Friday, February 5, 2010

Review: "Grindhouse" a Two-Fisted Double Dose

TRASH IN MY EYE No. 72 (of 2007) by Leroy Douresseaux

Grindhouse (2007)
Running time: 192 minutes
MPAA – R for strong graphic bloody violence and gore, pervasive language, some sexuality, nudity, and drug use
CINEMATOGRAPHERS/WRITERS/DIRECTORS: Robert Rodriguez (Planet Terror, and fake trailer segment “Machete”) and Quentin Tarantino (Death Proof)
PRODUCERS: Elizabeth Avellan, Robert Rodriguez, Erica Steinberg, and Quentin Tarantino
EDITORS: Ethan Maniquis and Robert Rodriguez (Planet Terror) and Sally Menke (Death Proof)


Starring: (Planet Terror) Rose McGowan, Freddy Rodriguez, Michael Biehn, Naveen Andrews, Josh Brolin, Jeff Fahey, Stacy Ferguson, Nicky Katt, Michael Parks, Quentin Tarantino, and Bruce Willis; (Death Proof) Kurt Russell, Rosario Dawson, Tracie Thoms, Zoe Bell, Mary Elizabeth Winstead, Sydney Tamiia Portier, Vanessa Ferlito, Rose McGowan, Jordan Ladd, Jonathan Loughran, Eli Roth, and Quentin Tarantino

Directors Robert Rodriguez (Spy Kids, Sin City) and Quentin Tarantino (Pulp Fiction, Kill Bill) present two-full length movies in their horror double feature, Grindhouse. The film is an ode to theatrical double and triple features shown at grindhouse theatres (called such because these theatres would grind out one movie after another). Most of the films shown at grind houses were exploitation films involving sex, violence, crime, sci-fi/horror, or race (blaxploitation). Rodriguez and Tarantino’s Grindhouse also includes four fake trailer segments for non-existent movies – an homage to how grindhouse theatres would show many trailers for upcoming films between double features.

The first feature is Rodriguez’s zombie horror flick, Planet Terror, in which a small Texas town finds itself inundated by fellow townsfolk who have mutated into flesh-hungry zombies. A mysterious trucker named Wray (Freddy Rodriguez) and a go-go dancer named Cherry Darling (Rose McGowan), who had her right leg ripped off by zombies, join forces to fight the monstrous invasion. Wray eventually replaces Cherry’s missing leg with an automatic rifle, and the pair lead an group of accidental warriors in a bid to stop Lt. Muldoon (Bruce Willis), a rogue military officer, from making the all-ready dire situation worse.

The second feature film is Quentin Tarantino’s Death Proof, in which Stuntman Mike (Kurt Russell), a scar-faced rebel-type, stalks college-age beauties in a small Texas town. Popular DJ, Jungle Julia (Sydney Tamiia Portier) and her pals Shanna (Jordan Ladd) and Arlene (Vanessa Ferlito) don’t know that a killer has his eyes on them. Stuntman Mike is really a murderer, who uses his muscle car as his weapon. Stuntman Mike, however, eventually meets his match when he attacks a trio of women who work as film crewmembers. On the back roads of Tennessee, Stuntman Mike engages in a duel to the death with Kim (Tracie Thoms), Zoe (Zoe Bell, a real life stuntwoman), and Abernathy (Rosario Dawson).

Although I never experienced grindhouse theatres, I am somewhat familiar with exploitation films. In fact, I’ve seen enough of those to know that well before Grindhouse, Rodriguez and Tarantino’s films were capturing the vibe of 1970’s exploitation cinema.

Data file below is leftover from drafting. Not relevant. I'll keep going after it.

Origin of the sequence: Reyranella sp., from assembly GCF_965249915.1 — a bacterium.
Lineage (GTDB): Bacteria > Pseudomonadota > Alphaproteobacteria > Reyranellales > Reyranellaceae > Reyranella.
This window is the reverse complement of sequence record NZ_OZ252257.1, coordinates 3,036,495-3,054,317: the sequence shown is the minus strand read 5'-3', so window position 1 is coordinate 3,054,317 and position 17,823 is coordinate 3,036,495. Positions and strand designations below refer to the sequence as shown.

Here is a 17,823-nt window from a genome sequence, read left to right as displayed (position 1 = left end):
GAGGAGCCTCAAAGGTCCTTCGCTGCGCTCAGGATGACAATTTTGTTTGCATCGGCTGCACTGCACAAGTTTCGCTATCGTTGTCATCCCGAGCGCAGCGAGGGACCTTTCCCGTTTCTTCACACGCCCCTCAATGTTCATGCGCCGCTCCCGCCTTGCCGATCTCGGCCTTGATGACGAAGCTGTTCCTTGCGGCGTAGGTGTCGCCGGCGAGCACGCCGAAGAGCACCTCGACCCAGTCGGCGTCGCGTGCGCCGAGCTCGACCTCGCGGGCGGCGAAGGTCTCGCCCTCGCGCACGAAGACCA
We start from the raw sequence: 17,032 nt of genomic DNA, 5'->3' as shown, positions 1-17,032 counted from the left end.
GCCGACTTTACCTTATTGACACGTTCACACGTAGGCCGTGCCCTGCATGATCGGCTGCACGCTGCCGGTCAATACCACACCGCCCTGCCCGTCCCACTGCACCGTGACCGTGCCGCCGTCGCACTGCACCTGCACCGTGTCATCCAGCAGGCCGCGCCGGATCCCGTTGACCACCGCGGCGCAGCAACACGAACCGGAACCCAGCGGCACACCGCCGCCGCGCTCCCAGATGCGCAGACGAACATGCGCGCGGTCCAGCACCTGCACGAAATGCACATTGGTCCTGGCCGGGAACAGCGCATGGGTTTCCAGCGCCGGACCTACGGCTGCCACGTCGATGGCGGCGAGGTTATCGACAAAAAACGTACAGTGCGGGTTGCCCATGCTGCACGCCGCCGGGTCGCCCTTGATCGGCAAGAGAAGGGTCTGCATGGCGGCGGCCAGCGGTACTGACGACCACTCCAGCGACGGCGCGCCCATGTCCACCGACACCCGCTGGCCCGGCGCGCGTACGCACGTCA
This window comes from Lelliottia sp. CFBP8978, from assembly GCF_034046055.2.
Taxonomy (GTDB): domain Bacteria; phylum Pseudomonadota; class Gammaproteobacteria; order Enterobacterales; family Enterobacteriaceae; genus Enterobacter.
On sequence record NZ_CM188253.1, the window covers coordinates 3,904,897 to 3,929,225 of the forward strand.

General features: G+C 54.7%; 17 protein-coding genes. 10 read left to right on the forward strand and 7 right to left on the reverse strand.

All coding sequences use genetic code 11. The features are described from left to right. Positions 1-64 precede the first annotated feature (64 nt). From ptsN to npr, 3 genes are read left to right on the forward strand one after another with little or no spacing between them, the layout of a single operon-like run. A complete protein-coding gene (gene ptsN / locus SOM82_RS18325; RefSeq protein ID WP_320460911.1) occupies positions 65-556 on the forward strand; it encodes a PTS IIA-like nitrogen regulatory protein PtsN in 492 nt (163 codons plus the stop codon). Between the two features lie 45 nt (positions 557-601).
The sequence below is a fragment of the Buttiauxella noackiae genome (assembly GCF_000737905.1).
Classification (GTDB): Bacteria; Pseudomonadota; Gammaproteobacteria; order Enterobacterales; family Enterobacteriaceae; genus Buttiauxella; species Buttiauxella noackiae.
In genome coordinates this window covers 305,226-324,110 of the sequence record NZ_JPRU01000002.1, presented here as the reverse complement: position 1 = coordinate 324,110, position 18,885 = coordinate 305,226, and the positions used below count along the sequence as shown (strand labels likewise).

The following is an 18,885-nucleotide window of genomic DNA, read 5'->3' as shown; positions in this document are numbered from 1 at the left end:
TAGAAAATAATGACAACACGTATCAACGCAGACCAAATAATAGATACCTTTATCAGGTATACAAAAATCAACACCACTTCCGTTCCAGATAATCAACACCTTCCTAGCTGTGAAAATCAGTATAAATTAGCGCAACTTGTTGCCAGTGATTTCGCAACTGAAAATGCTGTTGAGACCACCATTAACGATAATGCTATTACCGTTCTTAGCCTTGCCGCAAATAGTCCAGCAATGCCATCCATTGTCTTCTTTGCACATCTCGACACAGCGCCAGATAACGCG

With the sound dropping out or fading, a scratchy picture, bad splicing, etc., Rodriguez’s Planet Terror looks like a movie played from a print that’s been dragged across the country. Besides that, it’s a damn fine sci-fi/horror movie – certainly on par with Rodriguez’s late 90’s teen horror flick, The Faculty, although not quite as good as From Dusk ‘til Dawn. It’s one of the best zombie films to come around since Resident Evil kick-started this horror sub-genre back to life in 2002.

Planet Terror is a hoary old beast of a movie, created by modern movie science, but formed and shaped with an eye on the excesses of 70’s cinema. It’s violence and gore is a work of art and a labor of love. Plus, it’s damn funny when you get down to it, with a mixture of social satire (especially the fake trailer segment “Machete,”) and movie parody with a touch of irony.

Tarantino’s Death Proof is the better of the two films, but not by much. It was born from Tarantino’s love for late 60’s/early 70’s car chase films like Bullitt and Vanishing Point. Whereas Rodriguez showed his love for exploitation movies by making one that looks like an exploitation flick, Tarantino borrows from those films and makes something that is both technically and artistically superior. It’s like Steven Spielberg directing a slasher horror movie.

As is usual with Tarantino films, the dialogue is good, but, here, the action sequences with the cars make Death Proof. In fact, that first car crash is unforgettable – a stroke of genius on Tarantino’s part for the way he executed it. Tarantino insisted that there by no CGI for the car chase sequences in Death Proof, yet the first car crash and the long chase sequence that ends the film are breathtaking and far scarier than even the cool CGI-enhanced chases in films like The Matrix Reloaded and Bad Boys II.

Ultimately Grindhouse is a gift to people who obsess about movies from two guys who obsess about movies and movie making. I left the theatre thinking that I owed them something more than just the cost of a ticket for the joy they gave me.

8 of 10

NOTES: The creators of three of the four fake trailer segments are as follows:
Writer/Producer/Director: Eli Roth (fake trailer segment “Thanksgiving)
Writer/Director: Edgar Wright (fake trailer segment “Don’t”)
Writer/Director: Rob Zombie (fake trailer segment “Werewolf Women of the S.S.”)
Writer: Jeff Rendell (“Thanksgiving”)
Producers: Daniel S. Frisch and Gabriel Roth (“Thanksgiving”)

Saturday, May 05, 2007



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